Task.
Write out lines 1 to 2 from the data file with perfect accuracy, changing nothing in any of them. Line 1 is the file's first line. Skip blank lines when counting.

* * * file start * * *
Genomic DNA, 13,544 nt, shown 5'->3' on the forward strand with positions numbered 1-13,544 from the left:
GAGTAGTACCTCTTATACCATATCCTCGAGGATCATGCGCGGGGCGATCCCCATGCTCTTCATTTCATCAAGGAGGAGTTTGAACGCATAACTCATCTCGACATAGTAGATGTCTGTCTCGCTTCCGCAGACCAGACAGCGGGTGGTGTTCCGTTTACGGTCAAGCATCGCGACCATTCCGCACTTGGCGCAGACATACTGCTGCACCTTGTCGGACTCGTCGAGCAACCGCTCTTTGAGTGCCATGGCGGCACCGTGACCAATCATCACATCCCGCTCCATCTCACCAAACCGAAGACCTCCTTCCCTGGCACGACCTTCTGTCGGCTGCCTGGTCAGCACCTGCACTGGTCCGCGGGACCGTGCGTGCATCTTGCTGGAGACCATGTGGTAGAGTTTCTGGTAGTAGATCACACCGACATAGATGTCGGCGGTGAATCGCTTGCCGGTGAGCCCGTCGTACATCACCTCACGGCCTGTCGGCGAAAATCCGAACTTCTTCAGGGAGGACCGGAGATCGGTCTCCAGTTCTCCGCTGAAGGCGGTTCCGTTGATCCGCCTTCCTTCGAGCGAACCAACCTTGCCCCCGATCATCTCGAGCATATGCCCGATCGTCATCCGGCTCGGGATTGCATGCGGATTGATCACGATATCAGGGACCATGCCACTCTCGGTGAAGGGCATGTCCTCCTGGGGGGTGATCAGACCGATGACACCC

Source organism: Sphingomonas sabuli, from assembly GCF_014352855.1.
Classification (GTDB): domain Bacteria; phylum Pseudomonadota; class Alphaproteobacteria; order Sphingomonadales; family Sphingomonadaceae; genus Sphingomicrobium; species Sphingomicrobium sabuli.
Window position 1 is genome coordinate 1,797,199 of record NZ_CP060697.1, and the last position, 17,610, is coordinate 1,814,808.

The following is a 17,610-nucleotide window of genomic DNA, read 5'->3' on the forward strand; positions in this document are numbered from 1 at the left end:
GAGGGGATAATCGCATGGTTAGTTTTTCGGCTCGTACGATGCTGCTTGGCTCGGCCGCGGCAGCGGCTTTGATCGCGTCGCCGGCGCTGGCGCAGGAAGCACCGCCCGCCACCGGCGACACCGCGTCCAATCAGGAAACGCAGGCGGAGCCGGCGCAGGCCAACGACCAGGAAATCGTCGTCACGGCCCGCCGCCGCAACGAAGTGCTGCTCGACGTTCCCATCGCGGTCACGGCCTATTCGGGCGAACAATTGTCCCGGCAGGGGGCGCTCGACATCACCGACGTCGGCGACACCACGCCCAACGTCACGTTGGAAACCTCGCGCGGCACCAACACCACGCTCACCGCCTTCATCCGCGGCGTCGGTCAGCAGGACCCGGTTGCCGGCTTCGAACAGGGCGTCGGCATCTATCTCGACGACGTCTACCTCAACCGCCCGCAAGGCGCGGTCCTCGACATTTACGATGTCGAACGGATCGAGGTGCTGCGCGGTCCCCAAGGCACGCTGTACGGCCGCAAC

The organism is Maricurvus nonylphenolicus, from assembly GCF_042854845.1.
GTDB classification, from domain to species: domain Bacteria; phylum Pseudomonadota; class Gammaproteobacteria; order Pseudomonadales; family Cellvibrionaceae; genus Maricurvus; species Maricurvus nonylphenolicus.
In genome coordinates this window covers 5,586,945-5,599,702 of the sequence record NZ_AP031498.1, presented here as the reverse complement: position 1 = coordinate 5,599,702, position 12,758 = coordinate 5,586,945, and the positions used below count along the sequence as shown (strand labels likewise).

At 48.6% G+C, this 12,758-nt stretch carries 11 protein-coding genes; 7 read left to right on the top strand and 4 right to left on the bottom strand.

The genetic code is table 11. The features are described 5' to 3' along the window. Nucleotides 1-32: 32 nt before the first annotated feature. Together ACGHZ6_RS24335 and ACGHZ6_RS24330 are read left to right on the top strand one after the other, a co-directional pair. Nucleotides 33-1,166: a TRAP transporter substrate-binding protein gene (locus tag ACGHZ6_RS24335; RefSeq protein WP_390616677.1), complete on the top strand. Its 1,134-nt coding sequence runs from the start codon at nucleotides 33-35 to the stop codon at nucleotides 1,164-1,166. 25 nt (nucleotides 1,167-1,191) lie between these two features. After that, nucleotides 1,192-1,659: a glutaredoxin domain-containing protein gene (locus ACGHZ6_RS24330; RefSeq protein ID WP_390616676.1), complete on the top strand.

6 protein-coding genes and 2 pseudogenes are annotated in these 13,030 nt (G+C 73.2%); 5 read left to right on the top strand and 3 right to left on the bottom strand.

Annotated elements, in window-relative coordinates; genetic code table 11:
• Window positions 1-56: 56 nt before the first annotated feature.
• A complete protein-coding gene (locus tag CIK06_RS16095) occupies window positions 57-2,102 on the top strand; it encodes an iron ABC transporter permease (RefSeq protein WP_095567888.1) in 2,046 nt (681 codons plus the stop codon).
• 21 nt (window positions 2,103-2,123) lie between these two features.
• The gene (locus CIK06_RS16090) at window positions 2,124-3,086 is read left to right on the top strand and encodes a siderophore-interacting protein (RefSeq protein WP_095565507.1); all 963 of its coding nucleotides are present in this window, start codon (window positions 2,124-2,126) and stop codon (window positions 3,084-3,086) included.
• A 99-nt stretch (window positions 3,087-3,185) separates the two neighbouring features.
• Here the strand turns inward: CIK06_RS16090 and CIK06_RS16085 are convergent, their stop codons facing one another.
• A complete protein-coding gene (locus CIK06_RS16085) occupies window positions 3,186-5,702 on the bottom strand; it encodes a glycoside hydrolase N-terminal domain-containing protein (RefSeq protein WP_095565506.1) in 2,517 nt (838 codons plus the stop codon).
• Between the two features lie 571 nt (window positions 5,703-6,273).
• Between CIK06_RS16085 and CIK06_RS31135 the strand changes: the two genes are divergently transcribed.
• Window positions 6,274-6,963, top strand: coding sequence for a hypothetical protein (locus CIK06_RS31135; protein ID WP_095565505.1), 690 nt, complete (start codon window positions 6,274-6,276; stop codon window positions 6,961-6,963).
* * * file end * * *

Genomic DNA, 13,544 nt, shown 5'->3' on the forward strand with positions numbered 1-13,544 from the left:
GAGTAGTACCTCTTATACCATATCCTCGAGGATCATGCGCGGGGCGATCCCCATGCTCTTCATTTCATCAAGGAGGAGTTTGAACGCATAACTCATCTCGACATAGTAGATGTCTGTCTCGCTTCCGCAGACCAGACAGCGGGTGGTGTTCCGTTTACGGTCAAGCATCGCGACCATTCCGCACTTGGCGCAGACATACTGCTGCACCTTGTCGGACTCGTCGAGCAACCGCTCTTTGAGTGCCATGGCGGCACCGTGACCAATCATCACATCCCGCTCCATCTCACCAAACCGAAGACCTCCTTCCCTGGCACGACCTTCTGTCGGCTGCCTGGTCAGCACCTGCACTGGTCCGCGGGACCGTGCGTGCATCTTGCTGGAGACCATGTGGTAGAGTTTCTGGTAGTAGATCACACCGACATAGATGTCGGCGGTGAATCGCTTGCCGGTGAGCCCGTCGTACATCACCTCACGGCCTGTCGGCGAAAATCCGAACTTCTTCAGGGAGGACCGGAGATCGGTCTCCAGTTCTCCGCTGAAGGCGGTTCCGTTGATCCGCCTTCCTTCGAGCGAACCAACCTTGCCCCCGATCATCTCGAGCATATGCCCGATCGTCATCCGGCTCGGGATTGCATGCGGATTGATCACGATATCAGGGACCATGCCACTCTCGGTGAAGGGCATGTCCTCCTGGGGGGTGATCAGACCGATGACACCC